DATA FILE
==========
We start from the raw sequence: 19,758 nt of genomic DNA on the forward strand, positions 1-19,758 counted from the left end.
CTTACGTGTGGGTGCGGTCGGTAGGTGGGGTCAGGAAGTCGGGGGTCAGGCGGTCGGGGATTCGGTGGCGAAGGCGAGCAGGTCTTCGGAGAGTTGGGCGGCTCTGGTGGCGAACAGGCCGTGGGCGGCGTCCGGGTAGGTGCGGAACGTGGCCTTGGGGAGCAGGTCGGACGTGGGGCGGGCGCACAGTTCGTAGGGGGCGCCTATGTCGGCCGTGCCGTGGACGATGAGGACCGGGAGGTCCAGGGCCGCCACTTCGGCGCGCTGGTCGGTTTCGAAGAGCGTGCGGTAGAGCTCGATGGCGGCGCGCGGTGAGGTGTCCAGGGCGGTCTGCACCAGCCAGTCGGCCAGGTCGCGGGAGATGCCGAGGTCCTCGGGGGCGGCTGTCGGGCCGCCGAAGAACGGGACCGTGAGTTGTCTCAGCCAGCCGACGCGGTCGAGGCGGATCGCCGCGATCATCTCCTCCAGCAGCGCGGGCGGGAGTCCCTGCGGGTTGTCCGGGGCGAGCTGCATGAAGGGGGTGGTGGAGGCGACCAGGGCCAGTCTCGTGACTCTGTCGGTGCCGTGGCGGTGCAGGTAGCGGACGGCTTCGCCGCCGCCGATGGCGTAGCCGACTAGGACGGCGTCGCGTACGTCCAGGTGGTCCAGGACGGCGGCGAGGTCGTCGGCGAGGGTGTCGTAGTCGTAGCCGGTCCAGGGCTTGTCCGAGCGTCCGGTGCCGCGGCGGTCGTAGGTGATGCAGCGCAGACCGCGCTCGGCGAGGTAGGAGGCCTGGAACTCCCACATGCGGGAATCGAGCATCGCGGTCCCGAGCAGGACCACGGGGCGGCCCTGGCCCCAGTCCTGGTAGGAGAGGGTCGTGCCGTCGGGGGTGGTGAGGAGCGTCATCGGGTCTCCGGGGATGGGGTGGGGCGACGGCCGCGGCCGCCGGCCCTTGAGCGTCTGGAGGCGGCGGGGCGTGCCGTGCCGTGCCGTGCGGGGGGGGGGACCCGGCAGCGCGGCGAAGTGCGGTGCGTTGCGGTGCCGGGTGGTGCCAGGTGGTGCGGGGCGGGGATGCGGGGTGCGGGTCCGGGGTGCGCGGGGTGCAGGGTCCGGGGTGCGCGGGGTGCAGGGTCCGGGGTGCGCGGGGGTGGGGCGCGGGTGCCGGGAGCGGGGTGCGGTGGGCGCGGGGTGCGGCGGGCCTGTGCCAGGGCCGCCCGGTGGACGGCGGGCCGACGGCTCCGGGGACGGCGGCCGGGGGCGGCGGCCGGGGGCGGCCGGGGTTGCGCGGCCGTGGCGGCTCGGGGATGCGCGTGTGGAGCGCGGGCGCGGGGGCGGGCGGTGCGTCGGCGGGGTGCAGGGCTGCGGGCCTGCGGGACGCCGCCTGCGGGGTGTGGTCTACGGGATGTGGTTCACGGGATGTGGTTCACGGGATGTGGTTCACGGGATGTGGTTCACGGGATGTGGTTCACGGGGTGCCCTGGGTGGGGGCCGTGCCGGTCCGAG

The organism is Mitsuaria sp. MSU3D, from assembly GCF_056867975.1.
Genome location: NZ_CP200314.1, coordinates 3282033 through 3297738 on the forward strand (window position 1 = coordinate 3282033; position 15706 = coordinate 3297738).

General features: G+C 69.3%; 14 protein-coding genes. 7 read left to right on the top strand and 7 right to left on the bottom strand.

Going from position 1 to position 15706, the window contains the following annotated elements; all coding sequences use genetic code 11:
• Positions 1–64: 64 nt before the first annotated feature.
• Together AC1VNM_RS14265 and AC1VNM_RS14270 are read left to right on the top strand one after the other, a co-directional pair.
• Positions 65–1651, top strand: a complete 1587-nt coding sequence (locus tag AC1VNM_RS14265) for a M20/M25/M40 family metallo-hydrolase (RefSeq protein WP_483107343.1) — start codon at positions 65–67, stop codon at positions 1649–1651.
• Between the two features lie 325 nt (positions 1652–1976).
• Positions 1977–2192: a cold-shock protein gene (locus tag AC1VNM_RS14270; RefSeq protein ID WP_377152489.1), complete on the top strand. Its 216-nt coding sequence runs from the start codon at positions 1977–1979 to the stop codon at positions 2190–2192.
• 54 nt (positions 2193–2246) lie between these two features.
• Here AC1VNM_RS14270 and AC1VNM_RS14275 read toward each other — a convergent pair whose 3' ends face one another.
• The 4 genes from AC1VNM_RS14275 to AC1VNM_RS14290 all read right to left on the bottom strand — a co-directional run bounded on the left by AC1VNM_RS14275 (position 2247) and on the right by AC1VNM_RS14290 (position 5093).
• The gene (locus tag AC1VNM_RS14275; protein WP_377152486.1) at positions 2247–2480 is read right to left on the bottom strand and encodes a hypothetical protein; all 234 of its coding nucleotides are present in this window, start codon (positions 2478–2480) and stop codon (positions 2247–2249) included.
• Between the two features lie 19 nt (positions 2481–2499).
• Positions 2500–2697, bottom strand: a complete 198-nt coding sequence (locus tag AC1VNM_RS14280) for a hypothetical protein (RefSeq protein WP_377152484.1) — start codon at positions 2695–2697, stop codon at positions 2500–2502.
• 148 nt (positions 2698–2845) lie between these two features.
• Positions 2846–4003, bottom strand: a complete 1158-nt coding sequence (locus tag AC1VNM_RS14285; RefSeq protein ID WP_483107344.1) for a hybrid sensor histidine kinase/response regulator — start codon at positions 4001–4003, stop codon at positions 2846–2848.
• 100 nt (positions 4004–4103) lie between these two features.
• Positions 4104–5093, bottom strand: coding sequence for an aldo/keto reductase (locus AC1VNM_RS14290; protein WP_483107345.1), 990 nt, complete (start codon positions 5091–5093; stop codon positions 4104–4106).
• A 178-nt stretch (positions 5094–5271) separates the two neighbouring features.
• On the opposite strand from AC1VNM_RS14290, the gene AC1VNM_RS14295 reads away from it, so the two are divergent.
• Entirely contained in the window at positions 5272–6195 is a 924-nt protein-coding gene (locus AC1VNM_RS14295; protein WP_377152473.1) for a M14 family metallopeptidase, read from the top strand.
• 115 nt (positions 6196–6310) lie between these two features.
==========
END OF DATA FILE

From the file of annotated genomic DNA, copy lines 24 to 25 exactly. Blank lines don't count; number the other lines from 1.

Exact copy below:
• Entirely contained in the window at positions 5272–6195 is a 924-nt protein-coding gene (locus AC1VNM_RS14295; protein WP_377152473.1) for a M14 family metallopeptidase, read from the top strand.
• 115 nt (positions 6196–6310) lie between these two features.